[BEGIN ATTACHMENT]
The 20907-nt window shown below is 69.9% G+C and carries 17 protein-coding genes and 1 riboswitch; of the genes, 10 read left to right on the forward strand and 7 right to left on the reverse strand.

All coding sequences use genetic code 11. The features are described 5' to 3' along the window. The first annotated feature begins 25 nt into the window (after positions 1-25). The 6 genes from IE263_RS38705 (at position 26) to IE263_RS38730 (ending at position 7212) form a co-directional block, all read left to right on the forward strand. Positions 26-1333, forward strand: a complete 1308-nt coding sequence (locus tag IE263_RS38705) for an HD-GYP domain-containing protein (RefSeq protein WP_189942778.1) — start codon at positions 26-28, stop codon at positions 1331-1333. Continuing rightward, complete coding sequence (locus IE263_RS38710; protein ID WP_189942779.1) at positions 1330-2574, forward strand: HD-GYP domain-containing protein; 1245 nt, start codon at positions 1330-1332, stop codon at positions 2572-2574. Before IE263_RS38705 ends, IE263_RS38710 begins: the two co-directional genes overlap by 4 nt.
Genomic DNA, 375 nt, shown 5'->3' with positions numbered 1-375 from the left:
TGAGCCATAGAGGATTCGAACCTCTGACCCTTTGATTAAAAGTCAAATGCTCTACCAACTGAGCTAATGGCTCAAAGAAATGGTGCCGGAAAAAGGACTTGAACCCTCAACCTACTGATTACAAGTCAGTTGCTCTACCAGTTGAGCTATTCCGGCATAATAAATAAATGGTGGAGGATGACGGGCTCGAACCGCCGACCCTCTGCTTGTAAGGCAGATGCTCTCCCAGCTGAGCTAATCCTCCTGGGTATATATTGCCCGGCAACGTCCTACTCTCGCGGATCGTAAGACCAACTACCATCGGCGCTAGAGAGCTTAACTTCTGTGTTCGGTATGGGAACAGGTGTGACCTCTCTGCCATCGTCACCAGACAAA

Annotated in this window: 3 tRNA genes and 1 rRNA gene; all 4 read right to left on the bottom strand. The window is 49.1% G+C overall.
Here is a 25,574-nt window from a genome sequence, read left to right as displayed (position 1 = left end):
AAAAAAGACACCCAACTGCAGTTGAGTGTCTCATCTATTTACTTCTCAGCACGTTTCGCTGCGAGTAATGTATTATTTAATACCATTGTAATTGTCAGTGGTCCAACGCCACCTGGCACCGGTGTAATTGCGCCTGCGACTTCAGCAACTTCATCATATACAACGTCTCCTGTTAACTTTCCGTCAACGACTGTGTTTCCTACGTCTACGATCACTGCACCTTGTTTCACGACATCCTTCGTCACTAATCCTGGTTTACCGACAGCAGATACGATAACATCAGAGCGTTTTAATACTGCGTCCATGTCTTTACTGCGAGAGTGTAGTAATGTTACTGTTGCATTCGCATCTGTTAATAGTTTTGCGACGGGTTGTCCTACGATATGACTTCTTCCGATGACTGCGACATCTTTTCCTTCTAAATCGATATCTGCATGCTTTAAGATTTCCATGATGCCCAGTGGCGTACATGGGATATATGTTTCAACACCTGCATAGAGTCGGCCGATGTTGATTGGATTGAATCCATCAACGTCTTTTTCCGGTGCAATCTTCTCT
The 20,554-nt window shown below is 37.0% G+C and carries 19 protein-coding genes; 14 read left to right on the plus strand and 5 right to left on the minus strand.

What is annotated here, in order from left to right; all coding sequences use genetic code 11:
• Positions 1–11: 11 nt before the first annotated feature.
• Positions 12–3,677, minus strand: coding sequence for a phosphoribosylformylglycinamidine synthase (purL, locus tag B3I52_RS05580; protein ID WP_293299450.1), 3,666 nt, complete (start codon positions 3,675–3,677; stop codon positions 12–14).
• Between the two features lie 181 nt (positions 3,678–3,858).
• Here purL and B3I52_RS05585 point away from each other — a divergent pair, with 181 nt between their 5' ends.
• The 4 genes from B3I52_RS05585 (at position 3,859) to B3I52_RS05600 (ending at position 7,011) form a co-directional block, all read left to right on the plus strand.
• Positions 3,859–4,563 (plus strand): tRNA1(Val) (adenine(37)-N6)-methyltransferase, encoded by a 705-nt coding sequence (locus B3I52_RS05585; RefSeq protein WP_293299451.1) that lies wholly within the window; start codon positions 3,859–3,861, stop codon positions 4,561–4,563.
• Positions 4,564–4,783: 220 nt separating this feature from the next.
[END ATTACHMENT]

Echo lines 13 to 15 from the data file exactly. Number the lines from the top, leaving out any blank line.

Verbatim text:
• Here purL and B3I52_RS05585 point away from each other — a divergent pair, with 181 nt between their 5' ends.
• The 4 genes from B3I52_RS05585 (at position 3,859) to B3I52_RS05600 (ending at position 7,011) form a co-directional block, all read left to right on the plus strand.
• Positions 3,859–4,563 (plus strand): tRNA1(Val) (adenine(37)-N6)-methyltransferase, encoded by a 705-nt coding sequence (locus B3I52_RS05585; RefSeq protein WP_293299451.1) that lies wholly within the window; start codon positions 3,859–3,861, stop codon positions 4,561–4,563.